IT’S NOT THE SAME (BUT IT’S NOT TOO DIFFERENT), by Cristián Silva Soura.

The artist and curator Cristián Silva Soura (Santiago de Chile, 1969) writes for the exhibitions “Piedra Negra I” and “Piedra Negra II” by the artist Fiorella Angelini. The exhibitions were opened simultaneously in Centro Cultural España and Casa Colorada Gallery. Santiago de Chile, April, 2018.

 

The work of Fiorella Angelini arises from the constant struggle and reconciliation of two elementary forces of equal intensity: on the one hand, what we might call a severe analytical disposition towards her environment, and on the other, the sentimental and sensitive relationship she establishes with it.

In modern times, where the “spectacular”, the strident and the explicitly flamboyant have hijacked the visual arts, Angelini’s work offers a certain degree of opacity, calm, stillness, and even intimate tenderness; a minimal starting point, a space of restraint and shelter for the delicate poetic and psychological burdens of the image.

With the austerity and discretion of a spiritual flâneur, but coming from the complexity of the displacement of the most elementary issues of the engraving practice (incisions, grooves, burrs, wedges and mismatches, reservations, double mirrors, serialization, etc.), and the language of traditional photography (selective focus and blurs, sub and overexposures, reframing, sweeps, scale inversions, etc., and their consequent aberrations, residual effects, declines and deterioration), Fiorella Angelini explores the image’s backyards, examining its scum and investigating images that still do not know that they are images, as well as those that do.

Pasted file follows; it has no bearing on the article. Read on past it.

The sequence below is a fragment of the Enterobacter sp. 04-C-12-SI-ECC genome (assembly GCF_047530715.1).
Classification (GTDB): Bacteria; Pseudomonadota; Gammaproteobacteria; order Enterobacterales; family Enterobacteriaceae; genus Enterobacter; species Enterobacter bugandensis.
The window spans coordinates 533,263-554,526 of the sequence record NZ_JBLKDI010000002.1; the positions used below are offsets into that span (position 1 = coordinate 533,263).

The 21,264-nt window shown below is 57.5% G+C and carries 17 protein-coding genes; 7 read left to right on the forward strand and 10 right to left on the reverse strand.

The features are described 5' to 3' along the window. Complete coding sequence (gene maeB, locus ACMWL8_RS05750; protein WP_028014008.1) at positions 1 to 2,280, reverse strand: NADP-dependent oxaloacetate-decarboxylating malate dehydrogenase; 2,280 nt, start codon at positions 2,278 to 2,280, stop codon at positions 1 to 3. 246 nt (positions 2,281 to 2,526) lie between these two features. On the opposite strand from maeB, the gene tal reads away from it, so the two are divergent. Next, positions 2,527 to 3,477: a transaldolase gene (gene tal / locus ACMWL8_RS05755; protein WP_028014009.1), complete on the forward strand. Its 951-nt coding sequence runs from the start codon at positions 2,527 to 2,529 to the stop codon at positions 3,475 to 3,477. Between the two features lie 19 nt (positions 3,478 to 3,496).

The conflicts between distance and proximity are key in her work. Specifically, with regards to photography, the negotiations between the “photo image” and the “photo object” are very important; that is, straining the limits between presentation and representation and production and reproduction.

In an incessant oscillation between nature and culture and present and past, the work of Fiorella Angelini constitutes a subtle invitation to immerse ourselves in the memory and to contemplate the vestiges, the waste, the “naditas”, the seemingly insignificant trifles that, by force of habit, we tend to ignore in urban and rural contexts, both public and private.

Her work brings together the affective dimension of various places-landscapes and found objects (melancholy, nostalgia, abandonment, loneliness and dispossession), and their intersection with the contemporary conjuncture of territoriality: this is how in Angelini’s work, the presence of a – real or imaginary- landscape may suggest or refer indistinctly and simultaneously to scientific, social, geographical and autobiographical matters.

The art of Fiorella Angelini is that of correspondences and coincidences. It is also the art of interstice, of the in-between; the subtle intervals of silence and energy that appear just between inhalation and exhalation. If it were auditory, its mysterious work would be like the oscillation/sound vibration generated by pressing two slightly different notes, a psychoacoustic phenomenon known as beat tone.